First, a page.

Not Dead Yet: Original D-Ray C-R Mike DiFelice is in camp, but that’s not exactly as cool as it seems-why recall the inglorious past? The Blue Jays didn’t race to bring back Alan Ashby at the end of his career. Anyway, the far more intriguing undead NRI is LHP Brian Anderson, who’s making a comeback after a two-year layoff with elbow problems. Tropicana isn’t really that much of a homer-happy ballpark, so Anderson’s souvenir-generating fly-balling issues don’t necessarily represent a special problem should he prove ready to pitch. He could always throw strikes, so if he still can, he might make for a plausible challenger to Trever Miller and Kurt Birkins for a situational southpaw slot in the pen.
Obvious 40-man spots to target: Aybar’s latest personal problems and now visa issues might contribute to the team’s doing something unhappy, like sending him on a return trip to the Restricted List. Middling moundsmen like Jae Kuk Ryu, Birkins, and Gary Glover are already in danger of getting crowded out by the organization’s swarm of pitching prospects, while veterans like Floyd, Baldelli, and Grant Balfour seem like they’re permanently at risk to land on the 60-day DL.
The Ones Who Will Stick: Hinske, for real; DiFelice, maybe long enough to get the Viking funeral sendoff (better if they do that either at the end of camp or in September after a season spent at Durham, though). Rodriguez seems an interesting bet to replace any of the Rays’ injury-prone corner outfielders, but his shot is a matter of timing; say, if Justin Ruggiano isn’t hitting at Durham when those injuries happen.

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Total NRIs: 19
Ex-Famous People: Nobody, not unless you count something like getting burned by picking Lance Carter as a saves sleeper in a fantasy league ten years ago, and still harbor a grudge. (Not me, certainly.)
Prospects Just Getting a Taste: C-R J.P. Arencibia, C-L Brian Jeroloman, and RF-L Travis Snider, but that’s really just about it; most of the Jays’ NRI guys are mid-career filler types trying to catch a break.
The Failure of My Rival Is My Opportunity: This goes for all nine NRI pitchers in camp. Guys like Rays castoff Shawn Camp, Reds/Snakes discard Mike Gosling, and maybe former Orioles prospect John Parrish are young enough that this represents something more than a last hurrah, whereas for guys like Carter or Kane Davis, every camp could be their last. There is also an organizational soldier of note, Jamie Vermilyea–his shot is no better or worse than any of the others, but none of them is all that likely to make it. With a crowd of pitchers on the 40-man ahead of them who are all relatively healthy and useful, the whole group seems more likely to wind up going to Syracuse than sticking around. Veteran backstop Sal Fasano can hope that Rod Barajas hurts himself, but even that’s a reach, as the Jays might just turn to Curtis Thigpen in that scenario. Hector Luna and Pedro Lopez are both crowded out by the Jays’ equally large number of infield reserve options already on the roster.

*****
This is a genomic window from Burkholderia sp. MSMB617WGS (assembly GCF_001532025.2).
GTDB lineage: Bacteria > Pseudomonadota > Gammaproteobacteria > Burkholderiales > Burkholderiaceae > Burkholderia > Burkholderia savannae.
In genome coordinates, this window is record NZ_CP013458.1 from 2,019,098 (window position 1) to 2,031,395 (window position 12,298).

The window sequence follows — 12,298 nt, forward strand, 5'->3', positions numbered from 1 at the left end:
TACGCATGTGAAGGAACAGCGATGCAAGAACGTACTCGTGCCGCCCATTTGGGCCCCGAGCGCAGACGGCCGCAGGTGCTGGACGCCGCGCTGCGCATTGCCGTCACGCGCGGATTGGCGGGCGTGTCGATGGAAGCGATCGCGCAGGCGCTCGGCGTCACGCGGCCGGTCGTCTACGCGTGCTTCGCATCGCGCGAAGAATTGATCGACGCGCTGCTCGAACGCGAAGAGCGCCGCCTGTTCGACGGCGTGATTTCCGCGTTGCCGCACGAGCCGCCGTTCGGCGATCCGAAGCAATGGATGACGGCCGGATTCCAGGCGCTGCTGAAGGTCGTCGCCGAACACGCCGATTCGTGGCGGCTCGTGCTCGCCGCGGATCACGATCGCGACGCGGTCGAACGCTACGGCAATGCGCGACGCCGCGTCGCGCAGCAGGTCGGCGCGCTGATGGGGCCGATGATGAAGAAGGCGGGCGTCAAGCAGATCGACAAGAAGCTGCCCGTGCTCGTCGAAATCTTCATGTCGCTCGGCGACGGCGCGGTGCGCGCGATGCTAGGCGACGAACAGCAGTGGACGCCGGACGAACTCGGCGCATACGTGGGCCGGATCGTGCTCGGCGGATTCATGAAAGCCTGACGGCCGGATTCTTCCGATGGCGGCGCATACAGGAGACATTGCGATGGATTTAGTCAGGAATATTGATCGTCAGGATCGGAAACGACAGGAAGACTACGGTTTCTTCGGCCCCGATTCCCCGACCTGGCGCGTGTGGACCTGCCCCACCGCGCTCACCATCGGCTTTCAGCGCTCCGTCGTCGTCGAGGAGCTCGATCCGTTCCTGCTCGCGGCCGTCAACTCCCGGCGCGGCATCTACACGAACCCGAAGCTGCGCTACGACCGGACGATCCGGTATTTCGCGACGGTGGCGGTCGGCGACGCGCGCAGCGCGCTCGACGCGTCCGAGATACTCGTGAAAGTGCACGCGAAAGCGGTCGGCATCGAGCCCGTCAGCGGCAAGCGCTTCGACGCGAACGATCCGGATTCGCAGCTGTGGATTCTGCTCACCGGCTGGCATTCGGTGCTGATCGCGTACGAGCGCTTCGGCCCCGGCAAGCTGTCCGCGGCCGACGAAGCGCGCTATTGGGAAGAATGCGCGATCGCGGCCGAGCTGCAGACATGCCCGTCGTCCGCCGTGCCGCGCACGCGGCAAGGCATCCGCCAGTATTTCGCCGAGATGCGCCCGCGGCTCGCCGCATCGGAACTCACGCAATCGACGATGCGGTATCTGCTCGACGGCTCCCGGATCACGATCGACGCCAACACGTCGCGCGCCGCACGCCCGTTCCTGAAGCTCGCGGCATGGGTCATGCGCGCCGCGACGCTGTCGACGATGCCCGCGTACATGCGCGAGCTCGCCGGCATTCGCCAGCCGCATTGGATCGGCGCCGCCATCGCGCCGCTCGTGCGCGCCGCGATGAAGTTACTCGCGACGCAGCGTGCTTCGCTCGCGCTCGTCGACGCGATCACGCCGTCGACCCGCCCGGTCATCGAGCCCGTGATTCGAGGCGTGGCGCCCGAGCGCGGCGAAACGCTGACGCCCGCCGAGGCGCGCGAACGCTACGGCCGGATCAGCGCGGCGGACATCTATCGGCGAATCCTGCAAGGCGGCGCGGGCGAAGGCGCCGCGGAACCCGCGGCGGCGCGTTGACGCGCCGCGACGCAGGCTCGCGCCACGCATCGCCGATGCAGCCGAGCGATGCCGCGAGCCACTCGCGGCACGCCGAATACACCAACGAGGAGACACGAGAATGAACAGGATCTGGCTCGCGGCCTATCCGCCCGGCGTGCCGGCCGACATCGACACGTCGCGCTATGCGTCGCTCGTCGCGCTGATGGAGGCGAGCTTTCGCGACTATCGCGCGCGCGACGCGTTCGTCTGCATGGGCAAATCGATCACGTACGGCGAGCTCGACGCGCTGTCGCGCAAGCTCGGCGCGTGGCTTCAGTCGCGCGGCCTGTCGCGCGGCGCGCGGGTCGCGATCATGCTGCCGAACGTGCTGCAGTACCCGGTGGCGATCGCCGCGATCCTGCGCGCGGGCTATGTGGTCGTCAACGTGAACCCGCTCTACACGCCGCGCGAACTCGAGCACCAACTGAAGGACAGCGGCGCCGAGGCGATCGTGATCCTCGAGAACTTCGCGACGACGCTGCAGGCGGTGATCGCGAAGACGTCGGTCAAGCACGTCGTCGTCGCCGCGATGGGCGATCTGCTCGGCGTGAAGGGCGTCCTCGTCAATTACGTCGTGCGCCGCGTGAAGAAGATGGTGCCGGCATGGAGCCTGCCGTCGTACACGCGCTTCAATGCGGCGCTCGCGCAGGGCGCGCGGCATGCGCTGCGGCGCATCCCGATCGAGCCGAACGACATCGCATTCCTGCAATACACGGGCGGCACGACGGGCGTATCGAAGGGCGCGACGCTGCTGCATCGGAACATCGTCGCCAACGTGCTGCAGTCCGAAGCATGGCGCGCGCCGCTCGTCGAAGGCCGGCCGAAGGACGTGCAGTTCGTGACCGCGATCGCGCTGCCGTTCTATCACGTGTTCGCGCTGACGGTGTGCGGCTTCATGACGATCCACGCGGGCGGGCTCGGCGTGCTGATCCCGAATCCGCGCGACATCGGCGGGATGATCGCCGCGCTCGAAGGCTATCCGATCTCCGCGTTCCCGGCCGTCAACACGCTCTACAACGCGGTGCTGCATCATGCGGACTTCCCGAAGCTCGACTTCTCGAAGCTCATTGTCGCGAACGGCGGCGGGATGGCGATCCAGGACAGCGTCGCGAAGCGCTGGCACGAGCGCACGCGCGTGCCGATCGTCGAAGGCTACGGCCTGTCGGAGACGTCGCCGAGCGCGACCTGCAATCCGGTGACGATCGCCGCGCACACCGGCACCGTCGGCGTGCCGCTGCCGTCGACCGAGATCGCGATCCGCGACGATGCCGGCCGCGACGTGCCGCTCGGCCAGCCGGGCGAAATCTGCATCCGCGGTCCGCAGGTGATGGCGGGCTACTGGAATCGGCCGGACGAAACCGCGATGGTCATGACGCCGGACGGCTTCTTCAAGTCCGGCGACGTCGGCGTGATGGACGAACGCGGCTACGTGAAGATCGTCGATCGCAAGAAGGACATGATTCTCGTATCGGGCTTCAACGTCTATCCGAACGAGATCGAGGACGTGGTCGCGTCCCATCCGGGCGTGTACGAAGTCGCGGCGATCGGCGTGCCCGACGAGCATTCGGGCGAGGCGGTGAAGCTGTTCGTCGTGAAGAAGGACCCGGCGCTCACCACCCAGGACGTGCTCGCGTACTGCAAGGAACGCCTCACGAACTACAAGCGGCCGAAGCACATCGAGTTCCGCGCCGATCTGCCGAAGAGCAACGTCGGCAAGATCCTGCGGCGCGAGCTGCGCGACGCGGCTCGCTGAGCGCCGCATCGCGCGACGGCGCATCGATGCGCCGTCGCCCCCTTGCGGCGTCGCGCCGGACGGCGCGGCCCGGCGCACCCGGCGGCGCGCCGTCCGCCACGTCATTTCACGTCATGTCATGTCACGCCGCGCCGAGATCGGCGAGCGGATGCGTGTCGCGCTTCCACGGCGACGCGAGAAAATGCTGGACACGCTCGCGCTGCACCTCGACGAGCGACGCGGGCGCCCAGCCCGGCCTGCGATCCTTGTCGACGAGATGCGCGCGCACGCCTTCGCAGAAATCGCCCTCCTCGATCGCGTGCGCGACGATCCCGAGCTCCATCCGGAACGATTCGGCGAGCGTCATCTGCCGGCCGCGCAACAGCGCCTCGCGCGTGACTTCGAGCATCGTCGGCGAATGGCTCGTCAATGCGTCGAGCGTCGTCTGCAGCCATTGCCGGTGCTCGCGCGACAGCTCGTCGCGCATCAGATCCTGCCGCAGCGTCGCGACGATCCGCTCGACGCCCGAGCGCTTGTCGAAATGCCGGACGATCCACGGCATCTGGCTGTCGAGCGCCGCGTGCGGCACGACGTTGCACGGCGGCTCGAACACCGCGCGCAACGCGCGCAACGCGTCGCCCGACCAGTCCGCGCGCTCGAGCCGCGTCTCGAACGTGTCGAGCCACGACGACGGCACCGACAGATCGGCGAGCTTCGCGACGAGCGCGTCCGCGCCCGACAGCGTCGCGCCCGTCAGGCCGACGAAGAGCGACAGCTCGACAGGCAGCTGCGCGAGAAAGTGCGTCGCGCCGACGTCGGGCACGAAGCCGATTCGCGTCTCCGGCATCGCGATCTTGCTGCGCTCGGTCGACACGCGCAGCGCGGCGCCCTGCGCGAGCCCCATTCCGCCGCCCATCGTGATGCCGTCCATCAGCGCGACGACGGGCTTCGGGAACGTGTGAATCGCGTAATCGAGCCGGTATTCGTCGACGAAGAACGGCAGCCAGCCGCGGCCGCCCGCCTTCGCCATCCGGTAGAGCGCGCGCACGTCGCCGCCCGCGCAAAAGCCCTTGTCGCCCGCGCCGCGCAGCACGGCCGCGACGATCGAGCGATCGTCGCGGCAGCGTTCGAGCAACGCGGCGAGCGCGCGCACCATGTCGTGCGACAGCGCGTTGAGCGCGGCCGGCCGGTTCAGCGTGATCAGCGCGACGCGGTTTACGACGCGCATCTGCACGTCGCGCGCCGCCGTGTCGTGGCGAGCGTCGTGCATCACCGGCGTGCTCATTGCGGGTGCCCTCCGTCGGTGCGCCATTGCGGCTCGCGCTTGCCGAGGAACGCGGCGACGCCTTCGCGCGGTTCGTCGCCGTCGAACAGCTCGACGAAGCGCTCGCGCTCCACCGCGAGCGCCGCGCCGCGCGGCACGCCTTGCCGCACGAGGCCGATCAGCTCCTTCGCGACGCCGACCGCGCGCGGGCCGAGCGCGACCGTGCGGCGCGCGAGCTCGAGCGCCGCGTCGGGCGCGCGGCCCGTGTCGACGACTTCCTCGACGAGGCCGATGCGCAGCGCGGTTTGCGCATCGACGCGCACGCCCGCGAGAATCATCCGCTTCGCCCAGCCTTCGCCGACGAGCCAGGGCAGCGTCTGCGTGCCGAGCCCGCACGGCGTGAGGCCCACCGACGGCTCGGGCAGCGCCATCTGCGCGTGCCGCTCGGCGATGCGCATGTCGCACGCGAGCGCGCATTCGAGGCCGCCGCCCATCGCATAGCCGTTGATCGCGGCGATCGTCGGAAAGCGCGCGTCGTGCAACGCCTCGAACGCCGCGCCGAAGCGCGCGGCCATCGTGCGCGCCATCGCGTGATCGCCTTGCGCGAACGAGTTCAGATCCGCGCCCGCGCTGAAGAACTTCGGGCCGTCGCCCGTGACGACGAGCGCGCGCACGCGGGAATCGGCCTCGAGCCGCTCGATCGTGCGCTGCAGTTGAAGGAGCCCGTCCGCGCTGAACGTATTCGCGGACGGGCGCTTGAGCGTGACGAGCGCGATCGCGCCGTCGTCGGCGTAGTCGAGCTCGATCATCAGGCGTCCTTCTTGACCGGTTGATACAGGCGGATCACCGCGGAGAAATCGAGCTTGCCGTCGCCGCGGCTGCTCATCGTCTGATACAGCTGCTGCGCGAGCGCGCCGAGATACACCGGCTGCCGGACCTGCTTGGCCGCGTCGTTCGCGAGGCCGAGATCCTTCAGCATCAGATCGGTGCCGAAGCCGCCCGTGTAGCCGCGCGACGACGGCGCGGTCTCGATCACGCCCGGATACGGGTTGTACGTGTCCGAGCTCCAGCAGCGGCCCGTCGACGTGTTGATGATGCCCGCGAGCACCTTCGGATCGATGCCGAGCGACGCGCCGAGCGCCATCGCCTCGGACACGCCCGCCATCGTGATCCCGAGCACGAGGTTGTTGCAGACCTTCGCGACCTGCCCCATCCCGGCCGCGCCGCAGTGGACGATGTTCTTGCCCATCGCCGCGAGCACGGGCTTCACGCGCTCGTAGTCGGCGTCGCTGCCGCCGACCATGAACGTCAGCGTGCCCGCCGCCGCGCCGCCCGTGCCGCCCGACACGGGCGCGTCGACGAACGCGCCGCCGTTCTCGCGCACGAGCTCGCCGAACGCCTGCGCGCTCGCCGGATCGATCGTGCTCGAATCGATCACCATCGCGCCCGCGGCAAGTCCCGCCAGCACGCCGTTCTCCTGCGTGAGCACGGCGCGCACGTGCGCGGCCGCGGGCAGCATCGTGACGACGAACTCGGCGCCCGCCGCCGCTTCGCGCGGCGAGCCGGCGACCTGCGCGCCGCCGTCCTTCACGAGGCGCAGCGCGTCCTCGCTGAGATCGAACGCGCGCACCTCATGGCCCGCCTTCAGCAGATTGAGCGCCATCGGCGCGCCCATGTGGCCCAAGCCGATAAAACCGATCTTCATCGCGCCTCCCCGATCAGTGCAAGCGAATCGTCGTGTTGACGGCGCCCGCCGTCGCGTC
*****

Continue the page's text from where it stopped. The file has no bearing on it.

Now or Never: The club-footed Chip Cannon was briefly touted for his power and batting skills, but after two full seasons at Double-A, his career’s obviously on a treadmill. He’s someone to root for, but not to get worked up about.
Rehabbing Pitchers: Journeyman lefty Ryan Ketchner had to cope with some shoulder problems when he wasn’t getting hammered pitching for Portland last year.
Not Dead Yet: Lance Carter’s back on our side of the pond after a year with the Orix Blue Wave, where he wasn’t very effective (14 homers and 102 hits allowed in 86 1/3 IP, with a 4.48 ERA). Still, the guy is only 33, so he’s probably not done until he’s no longer a wise hand for a Triple-A bullpen. Matt Watson might not command the same notoriety of so many other ex-Oakland imports in the organization, but he’s back from Japan as well after a disappointing pair of seasons with the Chiba Lotte Marines; you can probably expect him to provide some measure of veteran protection for Snider in Syracuse’s lineup. Finally, Kane Davis is on his eighth organization, not counting two spins with both the Brewers and Indians or two separate gigs in the independent Atlantic League, and he’s six months younger than Carter if you’re counting tree rings.
Obvious 40-man spots to target: The Jays have next to nobody who might present an out-of-options problem, which bodes ill for the NRI crowd. Rule 5 pick Randy Wells seemed like a reach in December, and will be hard-pressed to stick in at the very bottom of an already well-stocked pen. As regular sources of disappointment, Gustavo Chacin and Russ Adams could both be at risk, but perhaps not so much at the very start of the season.
The Ones Who Will Stick: Not a one of them. J.P. Ricciardi’s accumulation of mediocrity, both on the regular roster and among his NRIs, has insulated the team from any non-roster surprises.